Parliaments across the world are facing increased demand to deliver the dividends of democracy and hold government to account while representing the interests and aspirations of the people. At the very outset, parliaments are required to enhance their systems with democratic values and inclusive approaches within the political and social environment of the country. To play their constitutional […]
Following the law: Combatting discrimination and human rights violations through post-legislative scrutiny
WFD’s Senior Governance Advisor, Franklin de Vrieze, explains the importance of assessing the implementation, impact and unintended effects of legislation for the protection and promotion of human rights in Indonesia.
“Public expectations of parliaments’ legislative success have evolved substantially, from getting laws on the statute book to ensuring that laws are brought into effect and their implementation has an impact.”
These were the words of leading parliamentary expert Lord Norton, speaking at an expert seminar co-organized by WFD and the University of Hull in April 2019. Ensuring laws are brought into effect and that they have an impact is the key aim of post-legislative scrutiny and nowhere is this mechanism more important than when it comes to strengthening the protection and promotion of human rights.
Human rights implementation often suffers from poor understanding of the law, gaps in legislation or a reliance on local discriminatory patterns. To overcome such challenges and to ensure that citizens benefit from equal opportunities and equal protection under the law, there is need for a more comprehensive approach to post-legislative scrutiny (PLS) which considers discriminatory secondary legislation at sub-national level.
On a recent visit to Indonesia, I learned that some human rights violations emerge because the implementation of legislation gets stuck and discriminatory practices are entrenched at the level of sub-national, secondary legislation or delegated legislation made by the provincial governments in the country. I was invited to contribute to the debate on these questions during the fourth Annual International Conference “Human Rights in Southeast Asia: Theory meets Practice”, co-organized by the University of Jember (Indonesia), the University of Sydney (Australia) and the Westminster Foundation for Democracy, which took place at the University of Jember in October 2019.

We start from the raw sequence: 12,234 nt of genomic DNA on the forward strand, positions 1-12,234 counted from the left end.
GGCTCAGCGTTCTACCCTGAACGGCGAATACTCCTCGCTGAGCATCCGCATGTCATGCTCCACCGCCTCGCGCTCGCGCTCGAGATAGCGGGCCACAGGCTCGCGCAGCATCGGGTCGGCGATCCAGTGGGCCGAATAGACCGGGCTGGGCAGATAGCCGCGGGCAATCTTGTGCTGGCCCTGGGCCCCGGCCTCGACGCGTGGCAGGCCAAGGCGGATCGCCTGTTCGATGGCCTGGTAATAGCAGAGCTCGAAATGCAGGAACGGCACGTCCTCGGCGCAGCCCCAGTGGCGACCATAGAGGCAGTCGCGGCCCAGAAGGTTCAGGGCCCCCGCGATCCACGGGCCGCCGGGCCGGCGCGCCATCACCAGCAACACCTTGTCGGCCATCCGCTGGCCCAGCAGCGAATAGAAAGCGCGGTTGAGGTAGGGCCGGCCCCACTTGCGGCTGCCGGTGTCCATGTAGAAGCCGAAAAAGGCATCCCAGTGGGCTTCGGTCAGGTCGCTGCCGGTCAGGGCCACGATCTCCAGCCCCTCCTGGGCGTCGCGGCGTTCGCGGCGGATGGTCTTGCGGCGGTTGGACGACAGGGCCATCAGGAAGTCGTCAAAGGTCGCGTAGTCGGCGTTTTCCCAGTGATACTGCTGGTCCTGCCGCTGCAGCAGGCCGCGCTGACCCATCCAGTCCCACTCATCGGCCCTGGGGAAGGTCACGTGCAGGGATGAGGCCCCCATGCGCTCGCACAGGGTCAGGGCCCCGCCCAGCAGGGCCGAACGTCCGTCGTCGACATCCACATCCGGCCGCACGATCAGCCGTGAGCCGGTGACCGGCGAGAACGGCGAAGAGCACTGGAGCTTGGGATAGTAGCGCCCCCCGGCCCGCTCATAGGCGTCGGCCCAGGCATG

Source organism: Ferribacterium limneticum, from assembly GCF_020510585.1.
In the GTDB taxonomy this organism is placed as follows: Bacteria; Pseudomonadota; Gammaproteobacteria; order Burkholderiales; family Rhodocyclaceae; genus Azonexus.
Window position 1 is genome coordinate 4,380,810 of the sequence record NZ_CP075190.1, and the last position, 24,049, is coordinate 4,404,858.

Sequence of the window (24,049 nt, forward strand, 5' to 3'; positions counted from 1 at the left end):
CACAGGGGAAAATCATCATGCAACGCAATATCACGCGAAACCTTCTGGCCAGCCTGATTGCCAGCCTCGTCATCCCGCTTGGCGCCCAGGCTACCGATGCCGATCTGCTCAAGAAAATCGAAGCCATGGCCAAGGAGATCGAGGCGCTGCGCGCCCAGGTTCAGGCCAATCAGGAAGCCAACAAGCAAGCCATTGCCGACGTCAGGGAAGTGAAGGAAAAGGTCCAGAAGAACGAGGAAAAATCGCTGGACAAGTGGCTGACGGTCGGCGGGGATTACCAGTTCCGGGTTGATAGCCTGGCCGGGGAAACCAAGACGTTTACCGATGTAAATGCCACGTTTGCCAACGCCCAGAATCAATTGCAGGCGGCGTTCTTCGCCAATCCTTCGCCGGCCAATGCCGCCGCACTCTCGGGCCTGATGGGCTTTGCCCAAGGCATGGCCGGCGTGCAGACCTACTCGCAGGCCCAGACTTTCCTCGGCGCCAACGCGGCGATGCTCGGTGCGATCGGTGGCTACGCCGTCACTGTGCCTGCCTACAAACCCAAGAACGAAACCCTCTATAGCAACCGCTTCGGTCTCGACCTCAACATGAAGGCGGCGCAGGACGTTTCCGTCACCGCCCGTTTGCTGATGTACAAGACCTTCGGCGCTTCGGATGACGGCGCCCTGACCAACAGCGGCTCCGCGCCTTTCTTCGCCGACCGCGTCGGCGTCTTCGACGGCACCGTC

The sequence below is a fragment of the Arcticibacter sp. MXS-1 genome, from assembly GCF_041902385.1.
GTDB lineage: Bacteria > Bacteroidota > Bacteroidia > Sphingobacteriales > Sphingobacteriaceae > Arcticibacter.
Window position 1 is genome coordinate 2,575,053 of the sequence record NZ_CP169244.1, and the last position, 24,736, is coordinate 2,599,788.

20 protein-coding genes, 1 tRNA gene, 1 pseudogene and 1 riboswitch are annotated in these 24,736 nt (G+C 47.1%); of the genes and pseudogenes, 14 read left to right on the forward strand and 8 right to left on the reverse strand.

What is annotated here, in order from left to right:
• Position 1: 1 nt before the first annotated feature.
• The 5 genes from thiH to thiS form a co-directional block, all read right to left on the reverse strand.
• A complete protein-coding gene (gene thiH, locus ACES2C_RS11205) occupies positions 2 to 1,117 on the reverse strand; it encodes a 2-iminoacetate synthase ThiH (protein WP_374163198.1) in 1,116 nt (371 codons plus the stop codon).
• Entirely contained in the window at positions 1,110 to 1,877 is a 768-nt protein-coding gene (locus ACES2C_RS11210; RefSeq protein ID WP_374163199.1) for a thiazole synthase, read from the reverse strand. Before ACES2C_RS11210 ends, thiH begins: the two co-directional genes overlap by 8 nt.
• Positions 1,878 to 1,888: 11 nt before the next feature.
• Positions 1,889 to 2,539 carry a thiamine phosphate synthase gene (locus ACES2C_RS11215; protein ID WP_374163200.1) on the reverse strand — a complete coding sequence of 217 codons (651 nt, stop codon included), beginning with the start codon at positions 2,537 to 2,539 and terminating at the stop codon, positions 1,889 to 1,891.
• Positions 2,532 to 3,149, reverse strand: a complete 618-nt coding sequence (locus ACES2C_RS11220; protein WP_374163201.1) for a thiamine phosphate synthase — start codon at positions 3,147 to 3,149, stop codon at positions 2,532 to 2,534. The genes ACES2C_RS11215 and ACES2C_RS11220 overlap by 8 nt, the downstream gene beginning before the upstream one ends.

At the conference, it was noted that the Association of Southeast Asian Nations (ASEAN) lacks the capacity to enforce mechanisms to protect human rights in the region because of its member countries’ shared position on preserving state sovereignty and that some Southeast Asian states challenge the universal application of human rights by referring to the preservation of national stability or social harmony and privileging them over respect for individual human rights. But even countries that have amended their national constitution to align with international human rights instruments struggle to effectively protect and promote human rights, since implementation of these commitments is influenced by gaps in legislation as well as by developments in the economic, social, cultural, religious, and political spheres.
For instance, the Government of Indonesia’s National Action Plan on Human Rights (2015-2019) proposes actions to tackle discriminatory local legislations against women and against Persons with Disabilities. Despite that, there are 421 local regulations that continue to discriminate against women and 53 local regulations which discriminate religious minorities. For example, local regulations exist which prohibit women from travelling alone without a spouse or a family member after 10 pm, or which require them to wear long dresses and head-scarfs. Such regulations were passed under the pretext of preserving public morality by preventing prostitution and rape and they are based on wrong and discriminatory assumptions that women on the street after 10 pm are prostitutes and that women who don short clothing without head-scarfs can trigger rapes. Further local regulations also prohibit Indonesians of Chinese descent from procuring land and ethnic minorities from different islands from participating in local politics.